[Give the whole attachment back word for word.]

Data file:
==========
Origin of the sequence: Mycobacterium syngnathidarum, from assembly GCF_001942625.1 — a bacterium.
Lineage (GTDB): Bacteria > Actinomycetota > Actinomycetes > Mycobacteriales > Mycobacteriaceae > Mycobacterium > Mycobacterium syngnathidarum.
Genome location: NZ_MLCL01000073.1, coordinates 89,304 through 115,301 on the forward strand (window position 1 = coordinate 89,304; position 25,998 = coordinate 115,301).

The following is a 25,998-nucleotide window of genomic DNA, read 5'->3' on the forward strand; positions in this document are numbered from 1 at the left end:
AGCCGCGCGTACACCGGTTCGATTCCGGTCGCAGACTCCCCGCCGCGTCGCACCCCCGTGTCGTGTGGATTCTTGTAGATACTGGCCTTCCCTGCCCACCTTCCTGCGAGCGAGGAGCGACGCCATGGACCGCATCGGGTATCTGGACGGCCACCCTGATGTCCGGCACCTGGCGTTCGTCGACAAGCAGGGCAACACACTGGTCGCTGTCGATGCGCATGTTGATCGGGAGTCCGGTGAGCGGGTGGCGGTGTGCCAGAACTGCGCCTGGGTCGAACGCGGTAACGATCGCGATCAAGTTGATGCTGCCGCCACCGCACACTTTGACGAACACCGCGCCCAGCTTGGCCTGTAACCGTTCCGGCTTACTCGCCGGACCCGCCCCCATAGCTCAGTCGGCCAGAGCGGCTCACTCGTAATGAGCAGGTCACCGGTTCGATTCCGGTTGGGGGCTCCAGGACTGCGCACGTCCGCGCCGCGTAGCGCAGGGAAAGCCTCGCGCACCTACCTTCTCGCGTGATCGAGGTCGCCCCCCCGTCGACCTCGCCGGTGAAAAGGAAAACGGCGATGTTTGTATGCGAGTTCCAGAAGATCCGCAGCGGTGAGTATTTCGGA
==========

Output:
Origin of the sequence: Mycobacterium syngnathidarum, from assembly GCF_001942625.1 — a bacterium.
Lineage (GTDB): Bacteria > Actinomycetota > Actinomycetes > Mycobacteriales > Mycobacteriaceae > Mycobacterium > Mycobacterium syngnathidarum.
Genome location: NZ_MLCL01000073.1, coordinates 89,304 through 115,301 on the forward strand (window position 1 = coordinate 89,304; position 25,998 = coordinate 115,301).

The following is a 25,998-nucleotide window of genomic DNA, read 5'->3' on the forward strand; positions in this document are numbered from 1 at the left end:
AGCCGCGCGTACACCGGTTCGATTCCGGTCGCAGACTCCCCGCCGCGTCGCACCCCCGTGTCGTGTGGATTCTTGTAGATACTGGCCTTCCCTGCCCACCTTCCTGCGAGCGAGGAGCGACGCCATGGACCGCATCGGGTATCTGGACGGCCACCCTGATGTCCGGCACCTGGCGTTCGTCGACAAGCAGGGCAACACACTGGTCGCTGTCGATGCGCATGTTGATCGGGAGTCCGGTGAGCGGGTGGCGGTGTGCCAGAACTGCGCCTGGGTCGAACGCGGTAACGATCGCGATCAAGTTGATGCTGCCGCCACCGCACACTTTGACGAACACCGCGCCCAGCTTGGCCTGTAACCGTTCCGGCTTACTCGCCGGACCCGCCCCCATAGCTCAGTCGGCCAGAGCGGCTCACTCGTAATGAGCAGGTCACCGGTTCGATTCCGGTTGGGGGCTCCAGGACTGCGCACGTCCGCGCCGCGTAGCGCAGGGAAAGCCTCGCGCACCTACCTTCTCGCGTGATCGAGGTCGCCCCCCCGTCGACCTCGCCGGTGAAAAGGAAAACGGCGATGTTTGTATGCGAGTTCCAGAAGATCCGCAGCGGTGAGTATTTCGGA